Wild Basin is one of the best spots to spy on native wildlife, including the golden-cheeked warbler. There are 2.5 miles of trail, but the looping paths around the preserve allow for a longer hike if you're into exploring. Admission is free, but there is a suggested donation of $2 to $3.

San Antonio area

Crownridge Canyon Natural Area
Location: Northwest
Difficulty: Easy to vigorous
The Red Oak Trail loop, leading to the bridge crossing Red Oak Canyon, runs 1.3 miles with an ADA-accessible surface. Looping off its far end, the 0.6-mile Bear Grass Trail has a natural surface and a few steep slopes and rocky ledges. This 200-acre natural area features a canopy-level bridge overlook, forested canyon bottoms, hillside vistas, and restored grasslands, as well as opportunities to view the endangered golden-cheeked warbler in spring and summer nesting seasons. Interpretive panels in the trailhead pavilion describe the natural history of the area.

Eisenhower Park
Location: North
Difficulty: Easy to vigorous
This rugged urban park offers several hiking options. For a hilly route with a wilderness feel, start on the Yucca Trail clockwise, winding in and out of cedars and climbing to the Cedar Flats Trail, following it through lush vegetation. Turn left and continue climbing, with a short detour to an observation tower — which offers nice views of the city — then hike up and down through rocky areas, eventually descending back to the parking area.

Friedrich Wilderness Park
Location: North
Difficulty: Moderate to vigorous
This 230-acre City of San Antonio Natural Area near I-10 has several routes ranging in length and difficulty. The 2.1-mile Main Loop is moderately difficult; add in the difficult 1-mile Vista Loop plus the difficult 0.1-mile Fern Dell and moderate 0.2-mile Juniper Ridge for a longer hike. This route will take you through diverse habitats including juniper and deciduous woodlands, grasslands, intermittent creeks, and rocky canyons. A trailhead kiosk contains maps, and low wooden markers identify plants of interest.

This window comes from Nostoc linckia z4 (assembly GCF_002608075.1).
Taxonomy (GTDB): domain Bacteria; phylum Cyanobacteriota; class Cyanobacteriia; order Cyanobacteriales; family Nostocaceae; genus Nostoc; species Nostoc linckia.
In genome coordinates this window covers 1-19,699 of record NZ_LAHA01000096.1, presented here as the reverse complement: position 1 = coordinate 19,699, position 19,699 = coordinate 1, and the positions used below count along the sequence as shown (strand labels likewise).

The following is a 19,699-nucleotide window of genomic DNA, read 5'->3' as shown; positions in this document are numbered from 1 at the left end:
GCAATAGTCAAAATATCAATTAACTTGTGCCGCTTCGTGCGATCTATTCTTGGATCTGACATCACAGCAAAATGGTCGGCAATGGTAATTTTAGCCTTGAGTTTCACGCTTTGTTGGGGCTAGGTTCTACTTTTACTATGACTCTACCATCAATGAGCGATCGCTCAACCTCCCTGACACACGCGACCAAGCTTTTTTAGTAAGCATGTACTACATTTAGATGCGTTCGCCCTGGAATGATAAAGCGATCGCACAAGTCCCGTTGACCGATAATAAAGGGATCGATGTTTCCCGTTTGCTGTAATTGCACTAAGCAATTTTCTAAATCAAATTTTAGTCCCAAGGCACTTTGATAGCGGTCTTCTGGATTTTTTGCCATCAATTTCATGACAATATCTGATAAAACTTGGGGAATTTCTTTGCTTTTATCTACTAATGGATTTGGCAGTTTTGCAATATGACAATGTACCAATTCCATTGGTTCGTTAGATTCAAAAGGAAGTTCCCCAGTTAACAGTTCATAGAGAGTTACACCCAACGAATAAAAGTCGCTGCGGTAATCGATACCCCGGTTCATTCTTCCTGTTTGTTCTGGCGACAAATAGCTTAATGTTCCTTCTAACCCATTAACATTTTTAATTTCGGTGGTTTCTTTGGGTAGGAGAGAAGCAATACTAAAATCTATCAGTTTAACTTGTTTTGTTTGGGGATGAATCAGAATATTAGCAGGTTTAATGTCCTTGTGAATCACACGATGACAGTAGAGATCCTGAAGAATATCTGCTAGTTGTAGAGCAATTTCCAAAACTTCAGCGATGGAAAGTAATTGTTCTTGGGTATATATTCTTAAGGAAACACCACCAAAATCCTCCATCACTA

Government Canyon State Natural Area
Location: Northwest
Difficulty: Easy to vigorous
Nearly 40 miles of trails wander the rugged canyon lands of this natural area, ranging from 2.6 to nearly 12 miles in length. The property lies on the Balcones Escarpment, with deep canyons defining the eastern boundary of the Edwards Plateau and ridges offering scenic views. Check out remnants of old ranch operations, creeks, and dinosaur tracks. Deer, quail, warblers, and other wildlife call this park home, as do a variety of trees. The cost of entry is $6 per adult; admission is free for children 12 and under.

McAllister Park
Location: North
Difficulty: Easy to vigorous
This 976-acre park offers several trail options totaling more than 10 miles, many also popular with mountain bikers. The outer Blue Loop, a combination of asphalt and natural surface, is 6.8 miles long; the 1.7-mile Red Trail meanders across the middle of the loop. From McAllister Park, hikers can access San Antonio's Salado Creek Greenway North, which includes a 3,400-foot boardwalk along a Salado Creek wetland area by Nacogdoches Road.

Medina River Natural Area
Location: South
Difficulty: Easy to moderate
This 511-acre park includes areas on both sides of the river. Start on the El Camino Trail, past the picnic pavilion to the Rio Medina Trail, which parallels the river through tall trees. It intersects the Olmos Trail, which traverses a typical South Texas landscape of cactus, mesquite, and yucca. Hikers can expect to see a variety of birds, including owls, along with dragonflies and butterflies, depending on the season.

Mission Reach
Location: Central
Difficulty: Moderate
The San Antonio River Walk covers a total of 15 miles, but most people only know it as a tiny portion of historic downtown. The 8-mile Mission Reach section goes south, past the four sites of the San Antonio Missions National Historical Park — Concepción, San Jose, San Juan, and Espada. This paved trail traces shores of the restored San Antonio River and is open 365 days a year. It is also open to bicycling, with B-cycle bike share stations scattered along its length.

O.P. Schnabel Park
Location: Northwest
Difficulty: Easy to vigorous
This 202-acre park includes hillsides, open grassy and wooded areas, and a rocky creek bed. Hikers share the trail with rabbits, roadrunners, deer, and other wildlife. Combine Big O.P. Loop with Tower Loop and Bluff Loop trails for the longest hike.

Pearsall Park
Location: Southwest
Difficulty: Easy
This park near the Lackland Air Force Base has a dog park and disc-golf course in addition to a short trail. It also has a trailhead for the Leon Creek South Greenway, a 1.5-mile hike-and-bike trail that goes near Quintana Road. It includes a parking lot located at Old Pearsall Road, large hardwood trees, beautiful views of the creek, and trailside seating areas.